Navigation Links
Some Hiroshima Survivors at Thyroid Cancer Risk
Date:8/29/2008

Radiation may have caused chromosomal change that raises odds for malignancy, study finds

FRIDAY, Aug. 29 (HealthDay News) -- Some Japanese survivors of the World War II atomic bomb blasts in Hiroshima and Nagasaki experienced key genetic changes that may have sparked the onset of a form of thyroid cancer, new research indicates.

Papillary thyroid cancer (PTC) is typically linked to a particular genetic mutation involving the so-called BRAF gene. But Japanese researchers say that among Japanese atom bomb survivors, a different and relatively rare disease trigger -- involving the chromosomal rearrangement of the RET/PTC gene -- seems to be to blame.

Though both mechanisms spur activation of the same enzyme-signaling pathway that leads to PTC, "the RET/PTC rearrangements were more common among cancers from individuals with higher (radiation exposure) doses, cancers that occurred earlier after the A-bomb exposure, and cancers among those who were at younger ages at A-bomb exposure," noted study lead author Kiyohiro Hamatani.

Hamatani is chief of the laboratory of cell biology in the department of radiobiology/molecular epidemiology at the Radiation Effects Research Foundation (RERF), in Hiroshima. He and his colleagues reported their findings in the Sept. 1 issue of Cancer Research.

The finding is just the latest from a decades-long tracking of 120,000 Japanese atom bomb survivors. It comes on the heels of an analysis released this past spring that revealed that young children exposed to radioactive atomic fallout in the blasts faced a greater risk of adult cancers than those exposed to radiation while still in the womb.

With respect to radiation-associated PTC, the authors noted that other studies have uncovered evidence of similar (but not identical) chromosomal rearrangements among childhood survivors of the 1986 Chernobyl nuclear power plant accident in Russia who later developed PTC.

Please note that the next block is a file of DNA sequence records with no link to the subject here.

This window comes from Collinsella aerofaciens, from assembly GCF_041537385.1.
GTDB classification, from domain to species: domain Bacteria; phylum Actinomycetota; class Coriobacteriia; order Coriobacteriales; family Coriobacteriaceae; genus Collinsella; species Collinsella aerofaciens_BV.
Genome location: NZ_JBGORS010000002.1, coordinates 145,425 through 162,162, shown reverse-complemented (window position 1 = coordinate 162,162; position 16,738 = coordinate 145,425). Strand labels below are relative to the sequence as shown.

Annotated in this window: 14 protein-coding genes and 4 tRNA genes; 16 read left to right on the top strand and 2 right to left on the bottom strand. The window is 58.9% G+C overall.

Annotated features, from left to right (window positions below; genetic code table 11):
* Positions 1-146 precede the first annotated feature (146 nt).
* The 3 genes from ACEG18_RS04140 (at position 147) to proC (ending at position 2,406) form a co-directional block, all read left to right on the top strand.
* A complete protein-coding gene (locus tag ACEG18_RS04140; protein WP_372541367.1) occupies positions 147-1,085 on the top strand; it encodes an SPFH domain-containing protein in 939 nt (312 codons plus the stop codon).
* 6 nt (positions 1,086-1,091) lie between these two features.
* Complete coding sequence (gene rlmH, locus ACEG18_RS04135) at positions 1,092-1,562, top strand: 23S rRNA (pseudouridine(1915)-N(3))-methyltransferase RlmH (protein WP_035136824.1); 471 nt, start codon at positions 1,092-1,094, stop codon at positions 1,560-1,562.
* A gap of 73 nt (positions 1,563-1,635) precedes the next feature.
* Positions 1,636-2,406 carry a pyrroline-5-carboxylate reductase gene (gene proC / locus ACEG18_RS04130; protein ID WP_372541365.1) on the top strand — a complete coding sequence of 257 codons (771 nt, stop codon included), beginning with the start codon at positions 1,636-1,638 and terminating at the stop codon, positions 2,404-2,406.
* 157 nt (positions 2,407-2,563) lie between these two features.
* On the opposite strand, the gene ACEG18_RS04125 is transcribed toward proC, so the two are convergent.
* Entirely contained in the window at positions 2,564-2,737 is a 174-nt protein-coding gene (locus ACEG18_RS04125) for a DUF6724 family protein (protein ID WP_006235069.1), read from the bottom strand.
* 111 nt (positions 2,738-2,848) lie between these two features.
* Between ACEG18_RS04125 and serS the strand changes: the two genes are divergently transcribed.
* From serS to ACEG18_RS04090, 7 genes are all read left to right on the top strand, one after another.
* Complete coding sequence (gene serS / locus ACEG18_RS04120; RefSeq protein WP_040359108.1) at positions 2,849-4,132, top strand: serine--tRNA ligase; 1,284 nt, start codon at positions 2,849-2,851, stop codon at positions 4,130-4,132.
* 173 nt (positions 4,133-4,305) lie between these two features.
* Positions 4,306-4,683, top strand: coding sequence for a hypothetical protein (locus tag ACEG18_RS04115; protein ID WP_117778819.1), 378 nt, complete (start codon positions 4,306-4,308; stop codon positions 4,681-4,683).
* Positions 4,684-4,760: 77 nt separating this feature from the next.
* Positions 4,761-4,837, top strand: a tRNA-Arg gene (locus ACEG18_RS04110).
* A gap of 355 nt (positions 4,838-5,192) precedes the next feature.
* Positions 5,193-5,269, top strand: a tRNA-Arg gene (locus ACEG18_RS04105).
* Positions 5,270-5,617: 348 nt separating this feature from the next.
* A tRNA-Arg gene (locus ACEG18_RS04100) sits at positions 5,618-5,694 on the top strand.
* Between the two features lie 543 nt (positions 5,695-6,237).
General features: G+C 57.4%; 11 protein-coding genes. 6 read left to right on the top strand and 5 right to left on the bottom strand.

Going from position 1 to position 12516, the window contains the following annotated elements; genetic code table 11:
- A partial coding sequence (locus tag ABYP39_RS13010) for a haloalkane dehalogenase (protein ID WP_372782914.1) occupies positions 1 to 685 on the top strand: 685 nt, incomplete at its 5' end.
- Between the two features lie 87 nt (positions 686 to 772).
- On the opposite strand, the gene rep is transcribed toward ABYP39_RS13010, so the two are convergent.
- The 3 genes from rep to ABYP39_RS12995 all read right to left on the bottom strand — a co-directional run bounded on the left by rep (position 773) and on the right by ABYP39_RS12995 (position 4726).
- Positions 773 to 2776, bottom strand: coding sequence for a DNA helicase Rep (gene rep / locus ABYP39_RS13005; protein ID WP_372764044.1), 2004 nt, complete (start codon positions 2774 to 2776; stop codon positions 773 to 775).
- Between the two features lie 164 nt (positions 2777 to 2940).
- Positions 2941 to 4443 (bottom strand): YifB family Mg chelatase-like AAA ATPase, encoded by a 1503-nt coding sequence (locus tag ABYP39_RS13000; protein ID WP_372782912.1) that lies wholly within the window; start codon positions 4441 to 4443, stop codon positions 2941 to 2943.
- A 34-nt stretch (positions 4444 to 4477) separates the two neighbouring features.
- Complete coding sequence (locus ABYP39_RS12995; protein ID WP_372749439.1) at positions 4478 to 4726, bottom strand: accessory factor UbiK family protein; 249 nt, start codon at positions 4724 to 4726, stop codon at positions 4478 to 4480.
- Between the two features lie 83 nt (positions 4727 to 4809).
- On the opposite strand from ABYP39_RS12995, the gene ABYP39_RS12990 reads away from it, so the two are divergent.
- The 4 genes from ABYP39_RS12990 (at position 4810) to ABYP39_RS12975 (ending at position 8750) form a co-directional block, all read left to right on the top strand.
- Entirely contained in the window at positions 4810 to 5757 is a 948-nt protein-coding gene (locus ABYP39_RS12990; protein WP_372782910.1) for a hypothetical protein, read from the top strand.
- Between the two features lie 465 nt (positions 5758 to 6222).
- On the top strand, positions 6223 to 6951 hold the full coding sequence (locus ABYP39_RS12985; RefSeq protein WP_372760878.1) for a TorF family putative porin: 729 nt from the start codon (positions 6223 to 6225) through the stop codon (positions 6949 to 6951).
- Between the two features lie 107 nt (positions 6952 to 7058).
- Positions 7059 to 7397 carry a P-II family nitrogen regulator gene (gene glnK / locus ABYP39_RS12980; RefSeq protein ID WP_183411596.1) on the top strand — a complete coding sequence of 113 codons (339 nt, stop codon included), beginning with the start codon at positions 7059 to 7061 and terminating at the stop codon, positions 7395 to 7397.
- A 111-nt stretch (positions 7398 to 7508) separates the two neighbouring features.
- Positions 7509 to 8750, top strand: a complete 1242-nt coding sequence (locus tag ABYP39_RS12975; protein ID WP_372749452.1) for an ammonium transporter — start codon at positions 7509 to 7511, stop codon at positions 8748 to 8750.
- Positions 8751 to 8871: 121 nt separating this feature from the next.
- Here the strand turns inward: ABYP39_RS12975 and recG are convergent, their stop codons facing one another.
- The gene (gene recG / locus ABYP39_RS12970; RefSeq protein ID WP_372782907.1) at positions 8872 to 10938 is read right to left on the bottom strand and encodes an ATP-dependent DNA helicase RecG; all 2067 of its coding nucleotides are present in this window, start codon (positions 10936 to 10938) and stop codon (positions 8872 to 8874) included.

In their study, Hamatani's team found that between 1958 and 1998, there were 63 cases of thyroid cancer attributable to A-bomb radiation exposure, of which 90 percent were of the papillary variety.

They also extracted genetic material called RNA from thyroid tissue samples supplied by 50 patients who had been exposed to atomic bomb radiation, along with 21 patients who were not exposed.

The comparative genetic profiles revealed that younger men and women who lived close to the bomb site when exposed to radioactive fallout, and who went on to develop PTC, were more likely to have the less frequent chromosomal rearrangement.

Hamatani cautioned, however, that he and his colleagues still do not know exactly how radiation exposure might have contributed to the onset of RET/PET rearrangements. It's even possible that radiation exposure may not have played a role in the development of PTC among patients who had the chromosomal rearrangement before they were diagnosed with the disease. Hamatani noted that, among childhood PTC cases in particular, such chromosomal shifts are relatively common, regardless of whether a child has been exposed to radiation or not.

Because of this, Hamatani stressed that any link between radiation and chromosomal changes, "needs to be confirmed with additional PTC patients in the future".

In the meantime, Dr. Alfred I. Neugut, a professor of medicine and epidemiology at Columbia University College of Physicians and Surgeons, and co-director of cancer prevention at New York Presbyterian Hospital, in New York City, said the association "makes biological sense."

"The fact that radiation exposure is associated with thyroid cancer is well known and not news," he noted. "But now, as research technology has caught up with scientific expectations, they're now able to identify the specific chromosomal anomaly that causes the cancer. And, indeed, this is exactly what you would expect."